E7018 and humidity

OK , so I know that if not properly stored and kept dry this 7018 I've got is no longer "low hydrogen" . What I'm wondering is what other
properties are altered and how it affects the weldment properties . I've just ordered another 5 lbs , and I'll be more careful about how I store it . Probably use a piece of PVC pipe with a cap on one end and a threaded plug in the other . And while I'm at it I think I'll make some tubes for the TIG wire .
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The hydrogen dissolves into the molten steel and causes embrittlement. Porosity too as some of the dissolved hydrogen will come out of solution as the weld solidifies. Eric
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"Snag" wrote in message
OK , so I know that if not properly stored and kept dry this 7018 I've got is no longer "low hydrogen" . What I'm wondering is what other properties are altered and how it affects the weldment properties . I've just ordered another 5 lbs , and I'll be more careful about how I store it . Probably use a piece of PVC pipe with a cap on one end and a threaded plug in the other . And while I'm at it I think I'll make some tubes for the TIG wire . Snag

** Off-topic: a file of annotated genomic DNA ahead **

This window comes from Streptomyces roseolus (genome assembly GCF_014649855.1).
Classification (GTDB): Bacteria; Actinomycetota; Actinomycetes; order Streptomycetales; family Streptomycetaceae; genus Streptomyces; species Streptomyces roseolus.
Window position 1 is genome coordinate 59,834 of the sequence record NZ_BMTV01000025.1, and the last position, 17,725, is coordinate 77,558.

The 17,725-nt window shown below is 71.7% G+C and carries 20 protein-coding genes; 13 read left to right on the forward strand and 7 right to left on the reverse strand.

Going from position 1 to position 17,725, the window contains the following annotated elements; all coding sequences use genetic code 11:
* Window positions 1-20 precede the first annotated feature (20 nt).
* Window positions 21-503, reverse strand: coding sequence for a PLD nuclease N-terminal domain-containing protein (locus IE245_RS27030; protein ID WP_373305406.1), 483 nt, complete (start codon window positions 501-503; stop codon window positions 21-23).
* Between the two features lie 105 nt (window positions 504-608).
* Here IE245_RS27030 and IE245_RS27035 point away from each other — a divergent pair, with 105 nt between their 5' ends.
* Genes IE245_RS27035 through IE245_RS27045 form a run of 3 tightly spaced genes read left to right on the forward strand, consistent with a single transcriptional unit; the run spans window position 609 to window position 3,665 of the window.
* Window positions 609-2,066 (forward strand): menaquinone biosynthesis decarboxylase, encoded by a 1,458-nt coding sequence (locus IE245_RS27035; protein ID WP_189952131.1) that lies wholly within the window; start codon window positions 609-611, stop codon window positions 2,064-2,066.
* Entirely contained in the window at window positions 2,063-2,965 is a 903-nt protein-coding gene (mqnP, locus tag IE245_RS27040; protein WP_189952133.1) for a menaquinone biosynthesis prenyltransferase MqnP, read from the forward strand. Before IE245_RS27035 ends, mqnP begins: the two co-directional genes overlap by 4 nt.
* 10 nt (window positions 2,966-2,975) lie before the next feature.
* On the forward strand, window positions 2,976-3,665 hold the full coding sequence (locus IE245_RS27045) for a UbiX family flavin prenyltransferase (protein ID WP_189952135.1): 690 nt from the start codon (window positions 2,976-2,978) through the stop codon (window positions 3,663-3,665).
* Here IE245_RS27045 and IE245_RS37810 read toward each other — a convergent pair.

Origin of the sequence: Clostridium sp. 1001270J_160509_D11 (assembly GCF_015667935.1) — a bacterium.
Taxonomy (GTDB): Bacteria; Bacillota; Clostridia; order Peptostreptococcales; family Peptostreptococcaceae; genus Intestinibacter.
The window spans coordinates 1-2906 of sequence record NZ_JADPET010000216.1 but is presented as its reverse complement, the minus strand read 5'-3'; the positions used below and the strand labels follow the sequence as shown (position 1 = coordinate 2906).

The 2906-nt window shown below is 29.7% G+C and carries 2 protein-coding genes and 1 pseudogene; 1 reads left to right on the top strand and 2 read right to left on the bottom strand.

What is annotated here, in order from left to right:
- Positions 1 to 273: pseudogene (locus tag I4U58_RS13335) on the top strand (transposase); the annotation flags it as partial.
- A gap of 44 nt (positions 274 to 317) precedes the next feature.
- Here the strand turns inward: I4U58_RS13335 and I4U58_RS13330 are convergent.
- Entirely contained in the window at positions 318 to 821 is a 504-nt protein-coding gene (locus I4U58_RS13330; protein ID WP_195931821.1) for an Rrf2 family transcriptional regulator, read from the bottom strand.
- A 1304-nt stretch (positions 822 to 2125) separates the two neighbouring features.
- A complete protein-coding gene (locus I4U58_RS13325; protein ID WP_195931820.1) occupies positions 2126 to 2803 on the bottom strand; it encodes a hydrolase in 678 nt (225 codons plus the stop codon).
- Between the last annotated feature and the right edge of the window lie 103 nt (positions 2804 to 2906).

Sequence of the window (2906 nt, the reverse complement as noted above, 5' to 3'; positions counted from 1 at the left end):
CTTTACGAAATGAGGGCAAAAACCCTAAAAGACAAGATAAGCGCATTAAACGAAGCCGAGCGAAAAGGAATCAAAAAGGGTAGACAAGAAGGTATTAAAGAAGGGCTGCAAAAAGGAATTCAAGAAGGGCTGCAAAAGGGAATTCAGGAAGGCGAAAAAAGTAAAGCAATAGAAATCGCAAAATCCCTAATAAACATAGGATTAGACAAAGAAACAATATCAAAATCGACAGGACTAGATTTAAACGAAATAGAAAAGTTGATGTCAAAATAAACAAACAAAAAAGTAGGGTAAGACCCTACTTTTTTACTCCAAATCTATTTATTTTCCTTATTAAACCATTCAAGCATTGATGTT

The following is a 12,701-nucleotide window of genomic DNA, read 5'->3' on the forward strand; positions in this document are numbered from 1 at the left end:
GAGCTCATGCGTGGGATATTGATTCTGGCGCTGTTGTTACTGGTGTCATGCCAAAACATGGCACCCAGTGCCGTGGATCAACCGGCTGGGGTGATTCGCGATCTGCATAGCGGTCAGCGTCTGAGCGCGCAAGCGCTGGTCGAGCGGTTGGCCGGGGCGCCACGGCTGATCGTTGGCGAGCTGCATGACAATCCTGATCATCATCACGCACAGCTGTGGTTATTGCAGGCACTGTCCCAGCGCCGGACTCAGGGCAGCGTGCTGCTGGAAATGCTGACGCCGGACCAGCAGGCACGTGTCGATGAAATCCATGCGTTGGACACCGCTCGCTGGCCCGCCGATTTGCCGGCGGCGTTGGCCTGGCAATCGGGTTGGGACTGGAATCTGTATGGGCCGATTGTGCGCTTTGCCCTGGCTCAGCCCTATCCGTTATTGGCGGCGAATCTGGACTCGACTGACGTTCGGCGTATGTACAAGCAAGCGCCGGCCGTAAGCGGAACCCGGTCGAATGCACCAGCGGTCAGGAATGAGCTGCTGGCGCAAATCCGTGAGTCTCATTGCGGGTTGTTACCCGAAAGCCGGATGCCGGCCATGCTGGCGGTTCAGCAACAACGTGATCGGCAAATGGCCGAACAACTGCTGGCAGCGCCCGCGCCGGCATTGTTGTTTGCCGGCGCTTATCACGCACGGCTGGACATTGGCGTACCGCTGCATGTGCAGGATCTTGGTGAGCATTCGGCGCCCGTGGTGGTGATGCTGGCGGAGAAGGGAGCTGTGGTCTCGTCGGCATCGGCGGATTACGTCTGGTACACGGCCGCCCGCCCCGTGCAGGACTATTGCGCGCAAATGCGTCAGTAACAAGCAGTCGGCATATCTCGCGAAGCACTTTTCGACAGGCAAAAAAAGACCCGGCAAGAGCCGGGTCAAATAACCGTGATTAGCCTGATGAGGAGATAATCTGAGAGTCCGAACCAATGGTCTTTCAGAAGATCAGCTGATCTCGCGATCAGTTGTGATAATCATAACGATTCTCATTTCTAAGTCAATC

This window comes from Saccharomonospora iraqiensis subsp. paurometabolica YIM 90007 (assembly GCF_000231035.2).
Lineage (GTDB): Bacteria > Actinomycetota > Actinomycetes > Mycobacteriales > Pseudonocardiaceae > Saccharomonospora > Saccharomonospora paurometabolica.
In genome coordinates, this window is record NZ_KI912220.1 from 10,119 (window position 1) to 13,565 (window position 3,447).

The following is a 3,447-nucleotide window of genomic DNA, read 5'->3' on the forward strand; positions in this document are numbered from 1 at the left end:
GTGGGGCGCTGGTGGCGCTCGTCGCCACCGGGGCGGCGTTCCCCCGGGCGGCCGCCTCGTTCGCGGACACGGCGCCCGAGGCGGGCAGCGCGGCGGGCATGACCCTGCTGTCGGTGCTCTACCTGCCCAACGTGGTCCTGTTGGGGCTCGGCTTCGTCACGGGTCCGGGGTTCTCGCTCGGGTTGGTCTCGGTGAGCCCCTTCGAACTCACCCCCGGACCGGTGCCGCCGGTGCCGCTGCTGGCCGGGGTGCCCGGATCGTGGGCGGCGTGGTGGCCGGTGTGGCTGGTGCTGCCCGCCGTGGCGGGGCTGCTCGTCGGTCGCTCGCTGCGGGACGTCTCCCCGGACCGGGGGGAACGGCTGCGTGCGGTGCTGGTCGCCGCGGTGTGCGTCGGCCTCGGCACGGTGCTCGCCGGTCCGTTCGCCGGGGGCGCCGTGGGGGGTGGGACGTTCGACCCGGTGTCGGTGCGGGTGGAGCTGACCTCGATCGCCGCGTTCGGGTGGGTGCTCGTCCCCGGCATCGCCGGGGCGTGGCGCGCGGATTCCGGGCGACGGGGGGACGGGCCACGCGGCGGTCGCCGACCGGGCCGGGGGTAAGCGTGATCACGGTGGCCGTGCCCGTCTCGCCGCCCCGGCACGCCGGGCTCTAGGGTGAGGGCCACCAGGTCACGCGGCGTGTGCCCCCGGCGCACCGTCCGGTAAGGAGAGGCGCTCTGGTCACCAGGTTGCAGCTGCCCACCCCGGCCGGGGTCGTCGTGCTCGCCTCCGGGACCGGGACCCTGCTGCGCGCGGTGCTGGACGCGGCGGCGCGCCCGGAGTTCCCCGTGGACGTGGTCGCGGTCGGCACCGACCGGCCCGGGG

===================================The procedure to dry it is pretty much spread it on top of the wood stove. https://www.lincolnelectric.com/en-au/support/welding-how-to/Pages/storing-electrodes-detail.aspx
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On 9/8/2020 6:11 PM, Jim Wilkins wrote:


I knew I could count on you for a solution ... I'm a lousy stick weldor , my beads look like gobs of pigeon crap . But shit sticks together , so I'll keep on keepin' on . I'm not doing anything man-rated , and I'm careful to stay out of the likely impact zone if something fails . It appears that the recent modifications (which included stick welding with 7018 - vertical up) to my firewood handling system has made me at least twice as productive as compared to me actually lifting bigass chunks of log .